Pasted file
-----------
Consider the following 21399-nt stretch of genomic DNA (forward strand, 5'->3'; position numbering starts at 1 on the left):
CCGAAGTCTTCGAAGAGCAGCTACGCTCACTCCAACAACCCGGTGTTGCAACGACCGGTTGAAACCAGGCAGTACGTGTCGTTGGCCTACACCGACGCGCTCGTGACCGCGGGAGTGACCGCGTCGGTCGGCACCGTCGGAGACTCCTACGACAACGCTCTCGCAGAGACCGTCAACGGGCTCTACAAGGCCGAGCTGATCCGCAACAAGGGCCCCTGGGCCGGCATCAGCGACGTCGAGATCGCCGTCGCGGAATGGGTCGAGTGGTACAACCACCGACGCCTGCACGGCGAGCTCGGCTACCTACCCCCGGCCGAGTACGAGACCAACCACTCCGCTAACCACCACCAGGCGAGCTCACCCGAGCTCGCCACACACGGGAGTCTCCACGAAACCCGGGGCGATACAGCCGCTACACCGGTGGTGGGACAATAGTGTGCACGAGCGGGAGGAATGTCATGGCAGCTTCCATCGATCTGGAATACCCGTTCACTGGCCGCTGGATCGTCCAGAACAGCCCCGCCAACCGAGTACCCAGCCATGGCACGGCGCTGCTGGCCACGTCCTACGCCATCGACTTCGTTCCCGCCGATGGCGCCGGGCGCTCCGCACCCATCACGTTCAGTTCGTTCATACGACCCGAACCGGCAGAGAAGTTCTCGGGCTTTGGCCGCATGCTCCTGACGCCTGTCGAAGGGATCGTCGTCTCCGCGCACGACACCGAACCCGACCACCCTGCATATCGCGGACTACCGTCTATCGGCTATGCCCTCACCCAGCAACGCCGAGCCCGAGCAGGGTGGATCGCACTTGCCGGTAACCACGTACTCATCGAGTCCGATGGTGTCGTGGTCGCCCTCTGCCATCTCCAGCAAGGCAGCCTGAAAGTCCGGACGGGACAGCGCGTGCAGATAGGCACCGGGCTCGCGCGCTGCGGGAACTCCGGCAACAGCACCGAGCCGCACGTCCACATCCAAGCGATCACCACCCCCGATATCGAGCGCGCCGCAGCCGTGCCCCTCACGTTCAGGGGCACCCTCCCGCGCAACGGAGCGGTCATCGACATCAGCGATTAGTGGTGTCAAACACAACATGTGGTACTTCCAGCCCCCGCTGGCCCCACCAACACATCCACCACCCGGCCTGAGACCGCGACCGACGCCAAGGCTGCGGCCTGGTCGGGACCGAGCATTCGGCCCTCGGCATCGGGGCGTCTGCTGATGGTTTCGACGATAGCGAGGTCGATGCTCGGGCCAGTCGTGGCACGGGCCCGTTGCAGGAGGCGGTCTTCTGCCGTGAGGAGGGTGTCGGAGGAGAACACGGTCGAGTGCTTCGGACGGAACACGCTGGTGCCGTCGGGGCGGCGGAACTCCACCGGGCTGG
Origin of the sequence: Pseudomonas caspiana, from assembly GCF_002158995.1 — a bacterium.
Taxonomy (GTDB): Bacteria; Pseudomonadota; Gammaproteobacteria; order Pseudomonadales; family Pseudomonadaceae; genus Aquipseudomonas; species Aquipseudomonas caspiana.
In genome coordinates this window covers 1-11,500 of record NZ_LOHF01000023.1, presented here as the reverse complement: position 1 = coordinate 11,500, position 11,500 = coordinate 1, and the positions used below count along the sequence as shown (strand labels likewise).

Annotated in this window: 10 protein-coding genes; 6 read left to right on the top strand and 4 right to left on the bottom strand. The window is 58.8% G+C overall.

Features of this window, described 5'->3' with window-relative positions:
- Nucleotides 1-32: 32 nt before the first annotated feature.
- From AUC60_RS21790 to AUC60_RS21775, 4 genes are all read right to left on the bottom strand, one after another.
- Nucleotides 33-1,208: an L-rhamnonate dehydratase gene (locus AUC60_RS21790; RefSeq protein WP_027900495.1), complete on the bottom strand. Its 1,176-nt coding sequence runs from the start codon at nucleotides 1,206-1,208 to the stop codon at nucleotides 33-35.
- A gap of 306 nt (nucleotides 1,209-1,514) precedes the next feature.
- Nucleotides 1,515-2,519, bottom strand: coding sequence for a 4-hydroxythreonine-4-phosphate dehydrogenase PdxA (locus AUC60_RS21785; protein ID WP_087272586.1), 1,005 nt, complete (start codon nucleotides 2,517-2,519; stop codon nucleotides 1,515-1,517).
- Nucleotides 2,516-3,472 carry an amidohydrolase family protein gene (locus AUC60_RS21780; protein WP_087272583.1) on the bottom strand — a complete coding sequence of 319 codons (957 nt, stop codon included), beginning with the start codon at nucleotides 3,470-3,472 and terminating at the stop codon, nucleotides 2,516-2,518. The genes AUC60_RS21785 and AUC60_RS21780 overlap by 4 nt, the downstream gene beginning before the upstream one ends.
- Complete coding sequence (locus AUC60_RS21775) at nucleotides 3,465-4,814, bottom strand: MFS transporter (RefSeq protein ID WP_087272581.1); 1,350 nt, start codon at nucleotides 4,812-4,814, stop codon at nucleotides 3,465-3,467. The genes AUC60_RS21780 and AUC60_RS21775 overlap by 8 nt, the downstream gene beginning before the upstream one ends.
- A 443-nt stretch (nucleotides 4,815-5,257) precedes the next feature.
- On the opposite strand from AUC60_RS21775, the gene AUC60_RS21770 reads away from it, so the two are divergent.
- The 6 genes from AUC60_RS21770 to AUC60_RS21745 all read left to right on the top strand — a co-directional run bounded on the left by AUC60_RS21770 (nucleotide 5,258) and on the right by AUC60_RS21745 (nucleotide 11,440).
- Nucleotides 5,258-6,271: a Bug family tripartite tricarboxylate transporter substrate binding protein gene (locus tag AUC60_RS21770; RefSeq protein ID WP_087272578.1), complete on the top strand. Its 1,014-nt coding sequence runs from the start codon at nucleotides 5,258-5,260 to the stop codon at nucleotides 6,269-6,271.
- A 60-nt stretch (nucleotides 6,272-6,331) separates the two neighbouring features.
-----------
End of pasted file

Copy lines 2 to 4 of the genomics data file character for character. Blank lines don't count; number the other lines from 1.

CCGAAGTCTTCGAAGAGCAGCTACGCTCACTCCAACAACCCGGTGTTGCAACGACCGGTTGAAACCAGGCAGTACGTGTCGTTGGCCTACACCGACGCGCTCGTGACCGCGGGAGTGACCGCGTCGGTCGGCACCGTCGGAGACTCCTACGACAACGCTCTCGCAGAGACCGTCAACGGGCTCTACAAGGCCGAGCTGATCCGCAACAAGGGCCCCTGGGCCGGCATCAGCGACGTCGAGATCGCCGTCGCGGAATGGGTCGAGTGGTACAACCACCGACGCCTGCACGGCGAGCTCGGCTACCTACCCCCGGCCGAGTACGAGACCAACCACTCCGCTAACCACCACCAGGCGAGCTCACCCGAGCTCGCCACACACGGGAGTCTCCACGAAACCCGGGGCGATACAGCCGCTACACCGGTGGTGGGACAATAGTGTGCACGAGCGGGAGGAATGTCATGGCAGCTTCCATCGATCTGGAATACCCGTTCACTGGCCGCTGGATCGTCCAGAACAGCCCCGCCAACCGAGTACCCAGCCATGGCACGGCGCTGCTGGCCACGTCCTACGCCATCGACTTCGTTCCCGCCGATGGCGCCGGGCGCTCCGCACCCATCACGTTCAGTTCGTTCATACGACCCGAACCGGCAGAGAAGTTCTCGGGCTTTGGCCGCATGCTCCTGACGCCTGTCGAAGGGATCGTCGTCTCCGCGCACGACACCGAACCCGACCACCCTGCATATCGCGGACTACCGTCTATCGGCTATGCCCTCACCCAGCAACGCCGAGCCCGAGCAGGGTGGATCGCACTTGCCGGTAACCACGTACTCATCGAGTCCGATGGTGTCGTGGTCGCCCTCTGCCATCTCCAGCAAGGCAGCCTGAAAGTCCGGACGGGACAGCGCGTGCAGATAGGCACCGGGCTCGCGCGCTGCGGGAACTCCGGCAACAGCACCGAGCCGCACGTCCACATCCAAGCGATCACCACCCCCGATATCGAGCGCGCCGCAGCCGTGCCCCTCACGTTCAGGGGCACCCTCCCGCGCAACGGAGCGGTCATCGACATCAGCGATTAGTGGTGTCAAACACAACATGTGGTACTTCCAGCCCCCGCTGGCCCCACCAACACATCCACCACCCGGCCTGAGACCGCGACCGACGCCAAGGCTGCGGCCTGGTCGGGACCGAGCATTCGGCCCTCGGCATCGGGGCGTCTGCTGATGGTTTCGACGATAGCGAGGTCGATGCTCGGGCCAGTCGTGGCACGGGCCCGTTGCAGGAGGCGGTCTTCTGCCGTGAGGAGGGTGTCGGAGGAGAACACGGTCGAGTGCTTCGGACGGAACACGCTGGTGCCGTCGGGGCGGCGGAACTCCACCGGGCTGG
Origin of the sequence: Pseudomonas caspiana, from assembly GCF_002158995.1 — a bacterium.
Taxonomy (GTDB): Bacteria; Pseudomonadota; Gammaproteobacteria; order Pseudomonadales; family Pseudomonadaceae; genus Aquipseudomonas; species Aquipseudomonas caspiana.